Saving Our Monarchs - 5 Ways Students Can Get Involved

The fall migration of the Monarch butterfly has begun. The Monarch butterflies are now migrating from Canada to the warmer climate of Mexico. Did you know that they travel about 3,000 miles and up to 500 miles a day? Austin falls in the path of the monarchs traveling south. So, it's important to get involved and for us to do our part to save our Monarchs.

Our Monarch Butterfly population is declining. Students can learn different ways they can help in this blog post. I've shared my Monarch Butterfly Life Cycle Unit and Project Based Learning Unit.


It is estimated that there are more Monarchs migrating this year than last year. But, the population is still way below normal. Watch for roosts coming through your area as the monarchs make their way to Mexico. With loss of habitat, pesticides killing the milkweeds and deforestation, conservationists in Mexico and around the country are making efforts to increase the population.

Monarchs play an important role in our ecosystem. They pollinate flowers and provide a source of food. When there's an abundance of these butterflies, there's a healthy ecosystem. Without them, the food chain will collapse.


Here are a few suggestions that your students can do to learn more about Monarchs. These are taken from my Project Based Learning Unit: Saving the Monarchs.

1. Join Journey North 

If you are interested in getting your students involved in becoming young scientists and learning about the life cycle and migration of the Monarch, visit the Journey North website. It is so comprehensive. Your students can record sightings and map the path of the Monarchs.

Our Monarch Butterfly population is declining. Students can learn different ways they can help in this blog post. I've shared my Monarch Butterfly Life Cycle Unit and Project Based Learning Unit.

There's now an app for the iPads for your students to enjoy and report their observations.

Our Monarch Butterfly population is declining. Students can learn different ways they can help in this blog post. I've shared my Monarch Butterfly Life Cycle Unit and Project Based Learning Unit.

2. Research Monarchs 

The more students learn about monarchs, the more comfortable they are in sharing their information with others. When students know more about a subject, it increases their reading level. Here's a link to my Google Site for monarch websites.

Students can ask experts. Here are a few great resources:
- Contact your local nursery or natural gardner who can give you information about the diet of the monarchs. And, they can give you ideas in designing a butterfly garden.
- This TedTalk will grab your students' attention



Our Monarch Butterfly population is declining. Students can learn different ways they can help in this blog post. I've shared my Monarch Butterfly Life Cycle Unit and Project Based Learning Unit.

3. Get Involved by Raising Monarch Butterflies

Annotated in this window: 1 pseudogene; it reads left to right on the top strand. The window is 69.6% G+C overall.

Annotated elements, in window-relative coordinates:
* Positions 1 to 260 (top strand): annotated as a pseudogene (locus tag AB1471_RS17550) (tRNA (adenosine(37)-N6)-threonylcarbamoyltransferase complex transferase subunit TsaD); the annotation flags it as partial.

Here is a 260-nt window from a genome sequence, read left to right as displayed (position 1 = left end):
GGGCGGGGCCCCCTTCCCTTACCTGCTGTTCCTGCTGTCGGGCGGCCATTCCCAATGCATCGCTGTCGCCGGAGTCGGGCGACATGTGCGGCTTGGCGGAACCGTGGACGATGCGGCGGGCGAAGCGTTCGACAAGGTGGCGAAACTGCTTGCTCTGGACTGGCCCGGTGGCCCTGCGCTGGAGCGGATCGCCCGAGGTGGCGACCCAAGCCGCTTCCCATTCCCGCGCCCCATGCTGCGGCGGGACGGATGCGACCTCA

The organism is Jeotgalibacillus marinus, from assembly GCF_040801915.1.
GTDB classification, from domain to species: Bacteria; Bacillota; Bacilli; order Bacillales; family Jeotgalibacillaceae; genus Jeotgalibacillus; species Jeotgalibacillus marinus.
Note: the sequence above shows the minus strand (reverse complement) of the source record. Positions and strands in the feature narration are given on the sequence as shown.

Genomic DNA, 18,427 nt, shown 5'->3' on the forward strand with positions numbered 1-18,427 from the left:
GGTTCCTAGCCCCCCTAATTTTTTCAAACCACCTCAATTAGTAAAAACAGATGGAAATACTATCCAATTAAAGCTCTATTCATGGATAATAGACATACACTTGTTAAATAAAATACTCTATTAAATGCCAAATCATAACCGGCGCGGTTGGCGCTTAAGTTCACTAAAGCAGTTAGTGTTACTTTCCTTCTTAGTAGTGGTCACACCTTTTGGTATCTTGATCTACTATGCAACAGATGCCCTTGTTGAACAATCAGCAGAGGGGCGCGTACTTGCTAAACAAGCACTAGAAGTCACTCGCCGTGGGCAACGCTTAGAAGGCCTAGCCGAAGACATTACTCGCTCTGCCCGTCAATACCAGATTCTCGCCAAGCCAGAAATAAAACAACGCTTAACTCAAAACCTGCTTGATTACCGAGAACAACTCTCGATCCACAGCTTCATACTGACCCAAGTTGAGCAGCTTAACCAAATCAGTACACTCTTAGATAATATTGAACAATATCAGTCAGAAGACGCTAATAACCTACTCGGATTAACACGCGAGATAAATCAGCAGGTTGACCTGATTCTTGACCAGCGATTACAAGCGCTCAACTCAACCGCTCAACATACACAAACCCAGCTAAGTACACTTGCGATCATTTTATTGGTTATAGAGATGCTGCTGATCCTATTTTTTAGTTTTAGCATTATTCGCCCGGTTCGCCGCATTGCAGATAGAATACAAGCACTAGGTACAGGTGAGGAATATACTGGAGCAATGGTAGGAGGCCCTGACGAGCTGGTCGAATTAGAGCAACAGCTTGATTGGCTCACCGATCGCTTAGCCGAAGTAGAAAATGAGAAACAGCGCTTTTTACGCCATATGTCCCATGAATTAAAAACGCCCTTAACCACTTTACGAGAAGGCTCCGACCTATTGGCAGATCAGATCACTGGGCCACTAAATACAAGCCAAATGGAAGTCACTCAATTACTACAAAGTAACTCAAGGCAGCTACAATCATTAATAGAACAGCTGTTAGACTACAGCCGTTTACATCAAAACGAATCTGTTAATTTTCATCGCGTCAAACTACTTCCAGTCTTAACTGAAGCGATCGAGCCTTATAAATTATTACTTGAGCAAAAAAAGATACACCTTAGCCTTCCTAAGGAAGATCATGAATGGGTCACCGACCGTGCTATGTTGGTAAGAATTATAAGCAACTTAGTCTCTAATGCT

In the spring, students raise butterflies from eggs and release them after they become adults. This is a wonderful way for students to follow the life cycle of the butterfly.

Our Monarch Butterfly population is declining. Students can learn different ways they can help in this blog post. I've shared my Monarch Butterfly Life Cycle Unit and Project Based Learning Unit.

4. Get Involved by Planting Milkweed

The easiest thing you and your students can do is plant milkweed. Check on the Journey North website to see if your state is on the migration path of the monarch. If it is, encourage your students to plant milkweed in their yard or create a butterfly garden at your school. Your class can participate in Project Milkweed through the Lady Bird Johnson Wildflower Center.

This is milkweed I planted in my back yard. 

Our Monarch Butterfly population is declining. Students can learn different ways they can help in this blog post. I've shared my Monarch Butterfly Life Cycle Unit and Project Based Learning Unit.

5. Learn More About Mexico and the Monarchs

The annual Monarch butterfly migration is a top attraction in Michoacan Forests of Mexico. The butterflies arrive in late October and live in the tops of the trees of the mountains. It is believed that the souls of the deceased return home as the Monarchs because their return is at the same time of the important holiday Day of the Dead holiday. Students can explore learning more about the Monarchs arriving in Mexico and the Mexican culture.

To learn more about the life cycle of the Monarch and ways to protect and save the Monarch population, visit my Teachers Pay Teachers store. Just click on the images below.

Our Monarch Butterfly population is declining. Students can learn different ways they can help in this blog post. I've shared my Monarch Butterfly Life Cycle Unit and Project Based Learning Unit.        Our Monarch Butterfly population is declining. Students can learn different ways they can help in this blog post. I've shared my Monarch Butterfly Life Cycle Unit and Project Based Learning Unit.






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